When director and Festival member Meng Jinghui came to talk at a Dialogues session, he drew crowds. I wondered how much of the audience came for his rock star-like acclaim, and how much for his learned, courageous, convention-challenging productions.


Along with having a mock-prickly exchange with Mathias Woo (see above) on the topic of “The Avant-Garde View,” Meng introduced his production of The Maids in terms that seemed to thumb his nose at his “fans.” His show, he said with a deadpan expression, was oh, maybe forty minutes long. About ten minutes of it worked, so he’d told his actors to just sing or do something to fill the other thirty minutes. The show wouldn’t start till 11:30 so, Meng shrugged, he figured his audience would be tipsy by then and not too picky about what was on stage.


Frankly, this sounded like a great improvement on the actual play. Based loosely on a 1933 news story of a woman and daughter murdered by their two maids, Genet made a play in 1945. It is usually produced in a hybrid realistic-absurdist manner that hasn’t aged well: the realistic aspects are that the action takes place on a realistic bedroom set, and the women wear uniforms of black dresses with white aprons that signal their maid-ness; the absurdist aspect tries to justify watching two women play pseudo-kinky maid-mistress games of the sado-masochistic, homoerotic, psycho-dramatic ilk, complete with riding whip and barked commands to “Crawl! crawl!” Aside from giving some excellent actresses star turns over the years, I’ve found productions of the play to be on a spectrum from repellent to dull. A sample—one Maid about to pretend-strangle the other Maid dressed as Mistress:

    I'm going back to my kitchen, back to my gloves and the smell of my teeth. To my belching sink. You have your flowers, I my sink. I'm the maid. You, at least, you can't defile me. But! But!... [Solange advances on Claire, threateningly.] But before I go back, I'm going to finish the job.

In Meng’s next remarks, he sounded like a member of the artistic-intellectual family of Kurt Schwitters, whose work I revere. First, Meng described having once gotten 500 sheep from Mongolia—when and to what purpose (if there was one) wasn’t clear. He said he’d like to do it again, but that things had become more difficult now. This was exciting. Next, he told of having put twenty-six people on stage, each corresponding to a letter of the alphabet, and…? The translation faltered here… In any case, when the Dialogues audience laughed, Meng encouraged them: “You can make this performance yourselves!”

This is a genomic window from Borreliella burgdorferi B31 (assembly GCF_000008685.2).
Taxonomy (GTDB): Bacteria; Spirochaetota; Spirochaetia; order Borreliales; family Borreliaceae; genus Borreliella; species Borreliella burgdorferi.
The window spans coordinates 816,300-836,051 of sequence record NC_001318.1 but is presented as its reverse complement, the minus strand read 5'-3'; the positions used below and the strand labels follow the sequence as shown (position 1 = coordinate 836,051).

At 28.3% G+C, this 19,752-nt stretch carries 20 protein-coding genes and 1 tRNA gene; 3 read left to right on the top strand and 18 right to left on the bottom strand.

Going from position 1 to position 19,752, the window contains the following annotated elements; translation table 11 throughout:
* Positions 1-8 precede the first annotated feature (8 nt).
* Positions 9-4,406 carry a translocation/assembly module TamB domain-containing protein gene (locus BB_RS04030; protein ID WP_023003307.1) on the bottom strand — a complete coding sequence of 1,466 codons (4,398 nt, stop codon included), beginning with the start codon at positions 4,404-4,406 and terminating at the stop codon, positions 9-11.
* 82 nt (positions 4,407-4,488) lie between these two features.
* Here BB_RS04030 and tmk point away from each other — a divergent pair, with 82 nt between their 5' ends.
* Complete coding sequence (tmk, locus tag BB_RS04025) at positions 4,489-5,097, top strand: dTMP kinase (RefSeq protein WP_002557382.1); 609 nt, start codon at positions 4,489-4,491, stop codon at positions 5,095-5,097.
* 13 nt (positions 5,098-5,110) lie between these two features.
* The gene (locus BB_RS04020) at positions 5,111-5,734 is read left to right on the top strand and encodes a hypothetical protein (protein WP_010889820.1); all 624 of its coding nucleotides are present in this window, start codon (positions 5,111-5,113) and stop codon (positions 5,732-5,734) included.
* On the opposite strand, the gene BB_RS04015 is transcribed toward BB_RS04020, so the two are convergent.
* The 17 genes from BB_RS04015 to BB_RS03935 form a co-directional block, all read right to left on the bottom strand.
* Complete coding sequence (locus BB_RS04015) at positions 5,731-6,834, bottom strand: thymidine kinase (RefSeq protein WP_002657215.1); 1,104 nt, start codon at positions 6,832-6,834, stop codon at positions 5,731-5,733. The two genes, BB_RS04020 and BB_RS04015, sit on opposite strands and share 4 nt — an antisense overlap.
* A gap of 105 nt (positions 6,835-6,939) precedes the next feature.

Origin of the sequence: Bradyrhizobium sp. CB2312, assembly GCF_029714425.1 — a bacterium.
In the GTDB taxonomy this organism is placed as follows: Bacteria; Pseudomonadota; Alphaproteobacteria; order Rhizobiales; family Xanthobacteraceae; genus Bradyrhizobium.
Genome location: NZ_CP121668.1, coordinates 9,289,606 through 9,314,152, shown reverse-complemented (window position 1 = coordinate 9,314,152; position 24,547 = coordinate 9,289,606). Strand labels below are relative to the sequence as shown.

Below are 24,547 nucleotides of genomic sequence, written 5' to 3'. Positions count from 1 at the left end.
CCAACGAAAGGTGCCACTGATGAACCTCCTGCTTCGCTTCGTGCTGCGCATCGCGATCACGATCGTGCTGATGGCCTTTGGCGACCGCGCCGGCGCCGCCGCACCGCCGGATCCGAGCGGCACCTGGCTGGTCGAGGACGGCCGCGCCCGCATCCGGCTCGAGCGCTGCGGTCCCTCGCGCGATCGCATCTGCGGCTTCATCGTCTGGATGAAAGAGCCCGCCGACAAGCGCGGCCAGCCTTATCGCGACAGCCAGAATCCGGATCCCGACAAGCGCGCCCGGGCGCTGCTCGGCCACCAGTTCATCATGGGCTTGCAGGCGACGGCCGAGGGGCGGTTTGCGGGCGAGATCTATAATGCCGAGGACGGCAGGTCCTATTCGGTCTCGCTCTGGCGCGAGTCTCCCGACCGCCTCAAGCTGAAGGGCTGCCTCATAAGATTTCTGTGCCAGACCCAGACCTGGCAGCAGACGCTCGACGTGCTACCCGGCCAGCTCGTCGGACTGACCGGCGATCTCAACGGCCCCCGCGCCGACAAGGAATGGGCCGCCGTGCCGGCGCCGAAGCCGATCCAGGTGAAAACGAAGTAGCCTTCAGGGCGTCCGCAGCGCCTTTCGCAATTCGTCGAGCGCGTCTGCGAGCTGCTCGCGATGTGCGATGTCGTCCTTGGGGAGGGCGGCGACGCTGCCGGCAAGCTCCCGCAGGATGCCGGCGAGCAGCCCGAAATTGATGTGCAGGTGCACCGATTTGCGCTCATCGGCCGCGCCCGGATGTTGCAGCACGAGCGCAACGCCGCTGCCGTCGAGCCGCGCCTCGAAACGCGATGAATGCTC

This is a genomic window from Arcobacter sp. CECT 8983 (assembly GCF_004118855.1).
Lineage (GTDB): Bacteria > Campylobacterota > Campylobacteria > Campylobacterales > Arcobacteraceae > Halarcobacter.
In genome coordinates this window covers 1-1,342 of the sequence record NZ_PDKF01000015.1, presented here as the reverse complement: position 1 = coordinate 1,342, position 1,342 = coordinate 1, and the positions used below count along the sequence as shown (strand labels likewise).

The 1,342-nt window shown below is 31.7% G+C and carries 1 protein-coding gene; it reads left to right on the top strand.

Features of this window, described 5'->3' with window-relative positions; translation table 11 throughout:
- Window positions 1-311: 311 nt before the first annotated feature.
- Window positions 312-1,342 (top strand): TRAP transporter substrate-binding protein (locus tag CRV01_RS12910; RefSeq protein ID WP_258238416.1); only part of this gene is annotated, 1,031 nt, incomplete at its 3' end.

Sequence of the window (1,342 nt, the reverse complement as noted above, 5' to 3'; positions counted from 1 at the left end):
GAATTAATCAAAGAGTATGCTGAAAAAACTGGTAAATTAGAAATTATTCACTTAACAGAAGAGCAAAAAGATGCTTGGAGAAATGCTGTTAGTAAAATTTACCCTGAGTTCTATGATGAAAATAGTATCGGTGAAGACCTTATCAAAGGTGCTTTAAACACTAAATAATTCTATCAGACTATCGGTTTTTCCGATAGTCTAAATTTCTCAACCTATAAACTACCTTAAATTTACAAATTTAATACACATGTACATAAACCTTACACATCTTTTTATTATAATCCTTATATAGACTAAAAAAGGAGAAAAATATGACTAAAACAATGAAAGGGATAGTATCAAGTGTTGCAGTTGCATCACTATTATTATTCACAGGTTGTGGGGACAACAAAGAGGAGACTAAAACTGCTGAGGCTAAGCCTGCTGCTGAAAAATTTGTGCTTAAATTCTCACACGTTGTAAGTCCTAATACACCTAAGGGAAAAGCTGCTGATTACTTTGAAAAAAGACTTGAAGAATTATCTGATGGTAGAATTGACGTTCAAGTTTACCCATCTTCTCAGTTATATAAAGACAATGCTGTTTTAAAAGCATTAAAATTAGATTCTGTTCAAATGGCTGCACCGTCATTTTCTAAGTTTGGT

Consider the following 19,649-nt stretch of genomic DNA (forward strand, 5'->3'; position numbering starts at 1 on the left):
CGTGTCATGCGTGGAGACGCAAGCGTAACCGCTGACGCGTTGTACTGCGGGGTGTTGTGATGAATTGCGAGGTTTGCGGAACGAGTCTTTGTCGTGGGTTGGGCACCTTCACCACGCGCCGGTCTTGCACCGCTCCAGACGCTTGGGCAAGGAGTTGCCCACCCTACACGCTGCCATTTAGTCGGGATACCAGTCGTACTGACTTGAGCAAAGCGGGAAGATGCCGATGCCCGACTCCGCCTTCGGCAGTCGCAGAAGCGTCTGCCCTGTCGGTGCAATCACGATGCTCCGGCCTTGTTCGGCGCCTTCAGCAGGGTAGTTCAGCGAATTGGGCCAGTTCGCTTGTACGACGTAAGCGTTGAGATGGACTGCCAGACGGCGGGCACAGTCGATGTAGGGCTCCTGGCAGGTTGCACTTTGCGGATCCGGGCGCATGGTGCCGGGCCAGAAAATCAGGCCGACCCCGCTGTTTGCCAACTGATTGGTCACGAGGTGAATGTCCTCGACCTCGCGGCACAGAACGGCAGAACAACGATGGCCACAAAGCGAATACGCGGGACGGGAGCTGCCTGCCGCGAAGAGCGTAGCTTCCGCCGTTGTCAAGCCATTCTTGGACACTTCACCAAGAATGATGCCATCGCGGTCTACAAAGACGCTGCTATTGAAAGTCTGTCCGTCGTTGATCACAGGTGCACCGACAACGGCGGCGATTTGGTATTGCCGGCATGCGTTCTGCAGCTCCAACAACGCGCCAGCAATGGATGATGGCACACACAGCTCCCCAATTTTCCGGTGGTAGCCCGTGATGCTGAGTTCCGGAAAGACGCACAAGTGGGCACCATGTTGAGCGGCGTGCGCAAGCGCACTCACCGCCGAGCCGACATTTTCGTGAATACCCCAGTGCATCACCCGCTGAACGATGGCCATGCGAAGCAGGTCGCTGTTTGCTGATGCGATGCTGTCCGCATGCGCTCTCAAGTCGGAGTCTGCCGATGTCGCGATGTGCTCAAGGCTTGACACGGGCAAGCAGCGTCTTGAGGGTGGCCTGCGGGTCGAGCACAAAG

It suddenly struck me that his blasé manner might be designed to keep random crowds from mobbing the small theatre his show was in, and that his was going to be a very substantial, fantastic piece of work. And it was.


Meng did everything right. For starters, he had the two Maids and their Mistress played by young men—Genet himself suggested something similar—but in male clothing, and not feminized. Right away, this moved the play from “psychological” story, or camp, to ritual: no longer about choosing to pretend, but about the compulsion to carry out a series of actions invested with certain meanings. This shifted the focus of the production from sex-play to (the more interesting) power, and the perversions of the spirit that arise in the ones who are powerless. How do the abusers of power operate, and how do you resist or circumvent them? If thinking is not allowed, what do thoughts turn into?


Meng commented brilliantly in an interview that his production wasn’t Absurdist so much as “theatre of cruelty.” This meant using the text as a starting point for an interdisciplinary work and, avoiding the logical development the audience expects, to look squarely at extreme behaviors and anxieties lurking in the underbelly, as it were, of human consciousness. Meng achieved exactly this, mixing a lot of other things with a punk-rock aesthetic: segments of hysteria, paranoia, and violent fantasy were strung together with rock-like interludes played on an acoustic guitar and sung—sometimes melodically—with outrageous and obscene lyrics.